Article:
SINGAPORELogistic and forwarding services in Singapore
Chinese, Malaysian (official), English, Tamil
Singapore Dollar (SGD)
Gross national product (GNP)
USD 297.9 Mrd.
GNP per person
Financial exports to Switzerland
CHF 3619 Mio.
Financial imports from Switzerland
CHF 1’047 Mio.
Bilateral relations Switzerland–Singapore
Singapore and Switzerland maintain good relations and cooperate closely, particularly in the economic, financial and educational fields. As a result of favourable conditions, more than 350 Swiss companies are represented in Singapore. Universities in the two countries facilitate extensive student exchanges.
Singapore is Switzerland’s most important trading partner in South Asia. The signing of the European Free Trade Association with Singapore in 2003 – the first with an Asian country – caused a sharp increase in trade between the two countries.
The Swiss Business Hub (SBH) and the Swiss-Asian Chamber of Commerce in Asia provide support to approximately 350 Swiss companies in Singapore, which employ some 28,000 people in the country.
Numerous large Swiss companies, particularly software companies and banks specialising in wealth management and private banking, have a regional office in Singapore.
Dimensions and weights
Metric system, to a decreasing extent the country still uses British dimensions and weights (for customs purposes only use the metric system accurate to 3 decimal places).
National currency 1 Singapore Dollar (S $) = 100 Cents (c).
ISO code: SGD
Harmonised system, customs clearance based on the transaction value.
A permit must be applied for in order to carry out import activities. Imported goods are divided into non-controlled goods, controlled goods and prohibited goods. Most goods fall into the category of non-controlled goods and can be freely imported by those with a general licence. The controlled goods must be registered with what are known as Competent Authorities (CA) and approved.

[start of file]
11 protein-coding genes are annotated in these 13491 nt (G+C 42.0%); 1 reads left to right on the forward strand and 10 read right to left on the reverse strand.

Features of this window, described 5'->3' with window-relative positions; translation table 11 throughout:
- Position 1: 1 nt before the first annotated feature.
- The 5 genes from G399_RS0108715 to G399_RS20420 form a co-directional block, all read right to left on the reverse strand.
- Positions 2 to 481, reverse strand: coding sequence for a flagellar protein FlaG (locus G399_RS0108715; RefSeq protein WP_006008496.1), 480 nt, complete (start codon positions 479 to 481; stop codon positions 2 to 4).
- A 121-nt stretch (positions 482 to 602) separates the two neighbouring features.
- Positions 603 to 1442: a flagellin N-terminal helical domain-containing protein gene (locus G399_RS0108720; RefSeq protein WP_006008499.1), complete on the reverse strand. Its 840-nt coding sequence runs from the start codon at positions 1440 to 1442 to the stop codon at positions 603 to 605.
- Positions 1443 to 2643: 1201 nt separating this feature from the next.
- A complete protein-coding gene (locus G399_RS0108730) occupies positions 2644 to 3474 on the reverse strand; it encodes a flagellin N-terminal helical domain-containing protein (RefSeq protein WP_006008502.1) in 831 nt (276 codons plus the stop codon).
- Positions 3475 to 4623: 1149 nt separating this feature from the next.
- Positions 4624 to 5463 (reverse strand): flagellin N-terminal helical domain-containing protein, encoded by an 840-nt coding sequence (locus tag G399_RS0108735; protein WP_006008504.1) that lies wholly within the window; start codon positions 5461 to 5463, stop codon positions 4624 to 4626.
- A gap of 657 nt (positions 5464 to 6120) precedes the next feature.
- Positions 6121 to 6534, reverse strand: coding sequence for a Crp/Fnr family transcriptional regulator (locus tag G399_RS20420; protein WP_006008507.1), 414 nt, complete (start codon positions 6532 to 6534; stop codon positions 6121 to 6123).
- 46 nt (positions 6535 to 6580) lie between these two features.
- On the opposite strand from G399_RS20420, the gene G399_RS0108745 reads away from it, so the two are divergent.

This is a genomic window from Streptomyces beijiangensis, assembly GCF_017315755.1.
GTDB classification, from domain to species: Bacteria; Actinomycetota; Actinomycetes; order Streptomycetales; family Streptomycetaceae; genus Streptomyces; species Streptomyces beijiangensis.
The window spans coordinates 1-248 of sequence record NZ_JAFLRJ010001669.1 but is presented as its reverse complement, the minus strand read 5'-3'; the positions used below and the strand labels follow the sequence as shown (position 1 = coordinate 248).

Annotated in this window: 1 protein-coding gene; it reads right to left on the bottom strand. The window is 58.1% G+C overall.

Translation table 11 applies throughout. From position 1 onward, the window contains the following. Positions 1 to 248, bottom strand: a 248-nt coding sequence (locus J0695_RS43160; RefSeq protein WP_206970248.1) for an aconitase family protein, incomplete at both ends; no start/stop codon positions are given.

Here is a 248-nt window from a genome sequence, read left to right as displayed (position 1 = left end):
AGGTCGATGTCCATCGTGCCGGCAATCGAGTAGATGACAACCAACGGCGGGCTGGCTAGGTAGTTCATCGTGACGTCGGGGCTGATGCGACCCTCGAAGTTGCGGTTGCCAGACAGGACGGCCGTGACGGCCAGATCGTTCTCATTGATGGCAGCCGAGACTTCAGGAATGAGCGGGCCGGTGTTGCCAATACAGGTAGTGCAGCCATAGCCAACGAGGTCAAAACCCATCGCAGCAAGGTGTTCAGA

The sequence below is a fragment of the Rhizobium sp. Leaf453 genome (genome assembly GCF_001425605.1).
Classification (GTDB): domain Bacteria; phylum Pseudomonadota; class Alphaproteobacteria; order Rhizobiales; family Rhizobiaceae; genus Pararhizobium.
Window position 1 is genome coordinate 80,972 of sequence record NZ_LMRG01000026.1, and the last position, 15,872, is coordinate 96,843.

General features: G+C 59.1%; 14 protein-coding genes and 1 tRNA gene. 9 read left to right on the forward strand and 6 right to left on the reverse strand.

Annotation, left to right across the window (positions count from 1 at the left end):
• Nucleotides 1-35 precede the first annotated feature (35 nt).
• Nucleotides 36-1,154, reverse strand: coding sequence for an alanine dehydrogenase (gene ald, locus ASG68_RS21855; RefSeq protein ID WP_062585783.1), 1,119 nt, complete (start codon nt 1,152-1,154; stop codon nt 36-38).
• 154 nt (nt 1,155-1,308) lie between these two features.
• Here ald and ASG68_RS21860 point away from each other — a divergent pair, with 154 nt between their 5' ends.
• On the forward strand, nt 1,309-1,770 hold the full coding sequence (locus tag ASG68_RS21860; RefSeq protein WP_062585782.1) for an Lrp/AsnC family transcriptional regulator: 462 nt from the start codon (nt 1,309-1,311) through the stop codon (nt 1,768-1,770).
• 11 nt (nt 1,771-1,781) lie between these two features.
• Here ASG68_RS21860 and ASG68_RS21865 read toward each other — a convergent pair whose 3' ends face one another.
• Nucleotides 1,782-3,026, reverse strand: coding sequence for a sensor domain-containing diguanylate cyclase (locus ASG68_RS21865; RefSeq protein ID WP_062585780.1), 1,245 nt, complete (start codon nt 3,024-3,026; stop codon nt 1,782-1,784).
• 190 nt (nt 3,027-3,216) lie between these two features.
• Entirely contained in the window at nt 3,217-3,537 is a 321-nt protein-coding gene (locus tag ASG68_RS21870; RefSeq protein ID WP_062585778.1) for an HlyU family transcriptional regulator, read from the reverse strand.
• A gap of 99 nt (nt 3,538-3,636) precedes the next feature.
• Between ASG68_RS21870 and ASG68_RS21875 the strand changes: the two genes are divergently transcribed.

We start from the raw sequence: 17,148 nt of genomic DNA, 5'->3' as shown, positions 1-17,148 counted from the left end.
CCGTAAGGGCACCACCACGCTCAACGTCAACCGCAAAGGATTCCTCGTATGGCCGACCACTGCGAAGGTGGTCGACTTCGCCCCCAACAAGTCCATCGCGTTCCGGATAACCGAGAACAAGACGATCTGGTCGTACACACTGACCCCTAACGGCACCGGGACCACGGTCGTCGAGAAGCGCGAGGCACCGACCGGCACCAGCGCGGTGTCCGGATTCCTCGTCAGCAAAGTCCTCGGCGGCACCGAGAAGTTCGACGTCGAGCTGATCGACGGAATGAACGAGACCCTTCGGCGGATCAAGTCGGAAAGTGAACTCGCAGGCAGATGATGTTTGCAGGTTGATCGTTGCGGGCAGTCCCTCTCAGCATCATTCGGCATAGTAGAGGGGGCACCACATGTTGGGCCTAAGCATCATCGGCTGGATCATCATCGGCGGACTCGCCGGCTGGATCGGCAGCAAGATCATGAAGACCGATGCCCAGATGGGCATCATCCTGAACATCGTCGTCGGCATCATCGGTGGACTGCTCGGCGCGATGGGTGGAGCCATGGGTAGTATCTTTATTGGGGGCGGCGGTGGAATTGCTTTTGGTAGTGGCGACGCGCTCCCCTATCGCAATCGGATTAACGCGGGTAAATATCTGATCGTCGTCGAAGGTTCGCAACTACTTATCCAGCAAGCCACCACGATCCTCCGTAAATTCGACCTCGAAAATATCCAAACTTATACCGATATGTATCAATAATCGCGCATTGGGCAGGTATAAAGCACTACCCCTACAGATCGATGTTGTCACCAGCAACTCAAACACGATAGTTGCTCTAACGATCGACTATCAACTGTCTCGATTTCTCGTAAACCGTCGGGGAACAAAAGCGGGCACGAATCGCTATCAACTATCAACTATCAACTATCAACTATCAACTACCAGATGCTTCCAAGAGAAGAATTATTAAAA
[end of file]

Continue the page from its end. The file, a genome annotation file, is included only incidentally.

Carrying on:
Foreign currency control provisions have been fully liberalised.
Foreign currency can be allocated by authorised commercial banks on provision of the licence or on the basis of the OGL list.
Certain customs regulations must be complied with for goods which are subject to customs duties that are imported for trade fairs but intended for re-export. The texts are available from the Chamber of Industry and Commerce.
Standard VAT rate: 12%
Terms of payment and tenders
Irrevocable, confirmed letter of credit or collection basis. Tenders and invoices in EUR, GBP or USD CIF Singapore.
Designations of origin
“Made in …” is required if the origin of the goods is misleading for example due to the English name on labels.
Standard marking with an indication of the country of origin.
Goods including cosmetics, pharmaceuticals, fertilisers and foods are subject to special labelling regulations. More information can be obtained from the importer.
Seaworthy packaging, stable. Hot, humid climate. Special definitions for container transport. Ask the freight forwarder.
Product samples up to a total value of USD 400 can be imported duty free. The standard securities are required for goods which are temporarily imported (for up to 6 months). ATA Carnet procedure applicable.
Shipping and accompanying documents
a) 3 commercial invoices in English with all standard information including FOB and CIF value, gross and net weight, country of origin etc. uncertified.
b) Certificates of origin, 2 copies, where required. As the origin, indicate “Swiss” in the case of Swiss goods, or “European Union” for goods originating from UE.
c) Bills of lading uncertified. Order bills of lading are permissible with an indication of a notify address.
d) Postal packages up to 31.5 kg: 1 international dispatch note, 1 customs declaration in English/French.
e) Packing lists: to be included with a detailed indication of the contents in accordance with the harmonised system nomenclature.